What is a Hip Replacement?
A hip replacement, or arthroplasty, is the surgical procedure in which the diseased parts of the hip are removed and replaced with an artificial joint. The new hip joint, also called the prosthesis, is made up of two parts:
- One to replace the head of the femur (the ball part of the thigh bone) which fits into the acetabulum
- Another which replaces the acetabulum (the socket) and is fitted into the pelvic bone.
What should you expect from your Hip Replacement?
Due to the advances made in recent years, the majority of patients find that after their hip replacement they experience significant pain relief and improvement in movement. This means that they find everyday functions such as sitting, walking and driving much more comfortable than before.
However, the results will not be immediate and after your stay in hospital a full recovery can be expected to take between 3 and 6 months depending on the type of surgery you have, your overall health and how well you rehabilitate.
How long the replacement hip lasts can depend on many factors, although it is true to say that most patients will never need to have another operation. The amount of activity you undertake may have a bearing on the life of the joint, as will your weight. Overall a replacement hip might be expected to last fifteen to twenty years.
You will have a general anaesthetic, or occasionally for medical reasons, a regional (spinal anaesthetic) and sedation. The operation will take between 1 and 2 hours.
The operation begins with an incision of about eight inches long over the hip joint. The ball and socket are removed and the new artificial parts fitted.
Your hip replacement may be put in with a grout referred to as bone cement – a “cemented” procedure. Alternatively an “uncemented” procedure is used in which the artificial joints have thousands of tiny holes that allow the bone to grow into and hold the new parts in place.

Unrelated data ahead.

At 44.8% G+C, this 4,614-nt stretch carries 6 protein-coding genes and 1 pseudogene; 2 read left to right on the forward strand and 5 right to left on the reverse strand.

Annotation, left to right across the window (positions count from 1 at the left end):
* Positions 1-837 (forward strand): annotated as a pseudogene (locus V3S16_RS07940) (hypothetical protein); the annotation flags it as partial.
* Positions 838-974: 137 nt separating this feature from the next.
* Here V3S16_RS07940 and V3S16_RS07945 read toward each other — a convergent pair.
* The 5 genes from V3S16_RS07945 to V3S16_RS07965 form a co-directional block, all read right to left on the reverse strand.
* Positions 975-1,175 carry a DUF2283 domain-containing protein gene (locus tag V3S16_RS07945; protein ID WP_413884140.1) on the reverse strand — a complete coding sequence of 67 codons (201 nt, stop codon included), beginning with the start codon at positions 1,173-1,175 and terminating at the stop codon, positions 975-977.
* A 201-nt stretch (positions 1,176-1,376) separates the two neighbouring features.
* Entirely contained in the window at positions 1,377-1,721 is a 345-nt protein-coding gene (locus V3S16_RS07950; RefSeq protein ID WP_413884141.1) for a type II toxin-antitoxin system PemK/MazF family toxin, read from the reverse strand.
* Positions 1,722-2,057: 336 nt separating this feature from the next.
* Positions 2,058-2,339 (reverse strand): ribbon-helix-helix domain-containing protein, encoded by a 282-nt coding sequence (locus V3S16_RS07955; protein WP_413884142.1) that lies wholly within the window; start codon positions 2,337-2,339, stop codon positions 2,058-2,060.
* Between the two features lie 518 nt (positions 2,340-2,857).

On occasion a “hybrid” replacement is used, which consists of a cemented ball and an un-cemented socket. The type of hip replacement you receive will usually have been discussed with you prior to the operation.
You may need a blood transfusion due to blood loss during the operation.
After the operation
You will be transferred to the recovery room where you will remain until Professor Haddad and the anaesthetist are satisfied that you have recovered sufficiently before you are transferred back to the ward.
You will have:
- A drip, (a fine tube) inserted into a vein in your arm that supplies fluids or blood.
- The dressing on your hip will have a tube attached to it which helps remove any blood from the hip joint, but the tube will be removed after a day or two.
- Your movement will be quite restricted as your hip will be held in place with a special pillow.
Good pain relief is important and some people need more pain relief than others. It is much easier to relieve pain if it is dealt with before it gets bad.
Pain relief can be increased, given more often, or given in different combinations. You should ask for help when you feel pain.
Physical activities after your operation
A physiotherapist will visit you regularly throughout your stay in hospital to advise and assist you with a series of exercises.
These will help with breathing and circulation as well as building strength back into your leg muscles.
Your range of movement will increase in the days following your surgery and you will soon be able to sit up, stand and then take a few steps
You will get out of bed and start walking either on the same day of the surgery or the next day.
You will receive injections of a drug such as Heparin which helps prevent blood clots.